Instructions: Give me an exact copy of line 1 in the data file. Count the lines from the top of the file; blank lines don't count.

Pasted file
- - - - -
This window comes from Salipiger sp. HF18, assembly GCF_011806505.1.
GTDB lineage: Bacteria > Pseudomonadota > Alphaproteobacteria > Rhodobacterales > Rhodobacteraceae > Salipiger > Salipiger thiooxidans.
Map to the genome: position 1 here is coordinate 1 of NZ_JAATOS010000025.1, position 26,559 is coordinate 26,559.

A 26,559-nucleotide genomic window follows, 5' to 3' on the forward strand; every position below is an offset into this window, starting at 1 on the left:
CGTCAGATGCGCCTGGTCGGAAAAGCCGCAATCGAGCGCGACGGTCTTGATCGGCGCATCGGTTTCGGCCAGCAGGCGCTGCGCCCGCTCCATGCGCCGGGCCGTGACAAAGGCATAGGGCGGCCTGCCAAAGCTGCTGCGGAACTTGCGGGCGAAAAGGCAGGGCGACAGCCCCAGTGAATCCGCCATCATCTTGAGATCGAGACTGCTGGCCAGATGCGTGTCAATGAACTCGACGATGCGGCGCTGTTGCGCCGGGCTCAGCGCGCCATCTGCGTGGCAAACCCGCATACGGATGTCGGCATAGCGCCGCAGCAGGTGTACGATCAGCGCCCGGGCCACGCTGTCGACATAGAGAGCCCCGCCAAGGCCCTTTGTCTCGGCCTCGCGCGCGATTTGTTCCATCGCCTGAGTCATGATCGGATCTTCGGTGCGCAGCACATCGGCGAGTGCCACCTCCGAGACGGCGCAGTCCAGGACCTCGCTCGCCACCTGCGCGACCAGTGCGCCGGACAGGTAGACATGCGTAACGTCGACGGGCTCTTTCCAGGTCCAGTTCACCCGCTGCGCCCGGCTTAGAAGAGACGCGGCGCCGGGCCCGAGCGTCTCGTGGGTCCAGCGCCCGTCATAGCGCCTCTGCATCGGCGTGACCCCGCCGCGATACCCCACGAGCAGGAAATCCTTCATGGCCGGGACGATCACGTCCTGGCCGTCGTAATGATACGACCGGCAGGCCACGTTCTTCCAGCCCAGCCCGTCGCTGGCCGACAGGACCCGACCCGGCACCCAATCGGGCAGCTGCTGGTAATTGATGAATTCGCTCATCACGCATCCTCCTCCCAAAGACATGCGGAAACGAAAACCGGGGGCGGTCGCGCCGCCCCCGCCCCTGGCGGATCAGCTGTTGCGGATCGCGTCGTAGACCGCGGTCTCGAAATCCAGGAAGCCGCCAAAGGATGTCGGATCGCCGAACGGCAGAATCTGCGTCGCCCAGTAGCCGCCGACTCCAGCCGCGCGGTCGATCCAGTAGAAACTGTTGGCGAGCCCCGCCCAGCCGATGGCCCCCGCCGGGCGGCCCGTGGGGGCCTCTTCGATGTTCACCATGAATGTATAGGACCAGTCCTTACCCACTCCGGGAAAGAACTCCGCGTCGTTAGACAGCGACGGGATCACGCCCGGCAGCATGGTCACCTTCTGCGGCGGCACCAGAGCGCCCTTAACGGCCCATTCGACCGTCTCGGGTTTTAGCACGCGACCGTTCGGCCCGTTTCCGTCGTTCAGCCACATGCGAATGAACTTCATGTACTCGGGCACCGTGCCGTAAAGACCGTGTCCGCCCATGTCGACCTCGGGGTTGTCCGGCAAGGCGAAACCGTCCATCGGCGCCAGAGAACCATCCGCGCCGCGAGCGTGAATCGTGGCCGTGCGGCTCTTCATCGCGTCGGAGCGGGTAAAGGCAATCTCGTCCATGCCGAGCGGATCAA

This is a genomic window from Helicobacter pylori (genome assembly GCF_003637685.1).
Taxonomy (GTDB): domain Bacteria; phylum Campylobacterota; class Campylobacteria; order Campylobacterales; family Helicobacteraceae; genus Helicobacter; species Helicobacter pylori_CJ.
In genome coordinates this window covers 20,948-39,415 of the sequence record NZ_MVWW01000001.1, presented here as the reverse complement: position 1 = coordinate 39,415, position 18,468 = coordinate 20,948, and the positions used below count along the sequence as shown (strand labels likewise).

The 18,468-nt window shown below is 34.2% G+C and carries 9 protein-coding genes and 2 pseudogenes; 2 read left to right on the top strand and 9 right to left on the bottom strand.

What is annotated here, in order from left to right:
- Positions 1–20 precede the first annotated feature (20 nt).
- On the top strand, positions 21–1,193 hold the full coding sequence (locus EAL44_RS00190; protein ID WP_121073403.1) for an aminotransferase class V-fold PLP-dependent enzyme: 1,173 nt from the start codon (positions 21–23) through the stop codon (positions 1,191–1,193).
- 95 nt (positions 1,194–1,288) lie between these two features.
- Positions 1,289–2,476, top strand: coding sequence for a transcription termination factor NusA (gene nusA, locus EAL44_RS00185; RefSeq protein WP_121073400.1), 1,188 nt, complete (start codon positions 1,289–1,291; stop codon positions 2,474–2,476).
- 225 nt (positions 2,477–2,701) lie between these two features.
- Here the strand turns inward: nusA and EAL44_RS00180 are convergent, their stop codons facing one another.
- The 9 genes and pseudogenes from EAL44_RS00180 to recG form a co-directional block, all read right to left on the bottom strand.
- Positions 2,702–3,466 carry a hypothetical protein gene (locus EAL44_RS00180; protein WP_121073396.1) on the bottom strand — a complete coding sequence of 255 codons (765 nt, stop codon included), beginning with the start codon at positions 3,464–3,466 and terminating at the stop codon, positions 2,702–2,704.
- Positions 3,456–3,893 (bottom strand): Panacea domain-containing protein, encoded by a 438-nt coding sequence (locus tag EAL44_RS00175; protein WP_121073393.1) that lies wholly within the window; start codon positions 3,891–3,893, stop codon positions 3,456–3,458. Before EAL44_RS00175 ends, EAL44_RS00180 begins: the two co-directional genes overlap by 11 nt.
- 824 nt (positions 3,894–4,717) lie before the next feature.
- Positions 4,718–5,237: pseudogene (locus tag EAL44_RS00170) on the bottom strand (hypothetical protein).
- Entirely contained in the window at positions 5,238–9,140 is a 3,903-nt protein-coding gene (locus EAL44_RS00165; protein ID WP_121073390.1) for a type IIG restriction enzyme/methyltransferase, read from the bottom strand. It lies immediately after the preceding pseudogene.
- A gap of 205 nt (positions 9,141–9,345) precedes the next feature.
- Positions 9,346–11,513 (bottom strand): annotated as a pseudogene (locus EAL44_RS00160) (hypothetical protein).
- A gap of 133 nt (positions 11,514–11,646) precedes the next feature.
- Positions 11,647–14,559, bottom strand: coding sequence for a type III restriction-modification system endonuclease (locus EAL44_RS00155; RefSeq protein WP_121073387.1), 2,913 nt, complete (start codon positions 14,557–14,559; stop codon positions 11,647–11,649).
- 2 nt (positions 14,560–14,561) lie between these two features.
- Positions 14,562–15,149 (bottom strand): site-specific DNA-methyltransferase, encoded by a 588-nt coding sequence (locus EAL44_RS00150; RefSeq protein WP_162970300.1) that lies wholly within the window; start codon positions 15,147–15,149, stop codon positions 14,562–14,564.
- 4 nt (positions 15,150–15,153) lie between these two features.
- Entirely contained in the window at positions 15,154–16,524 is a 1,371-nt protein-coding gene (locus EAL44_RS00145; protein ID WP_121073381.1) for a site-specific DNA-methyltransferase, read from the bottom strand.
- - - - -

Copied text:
This window comes from Salipiger sp. HF18, assembly GCF_011806505.1.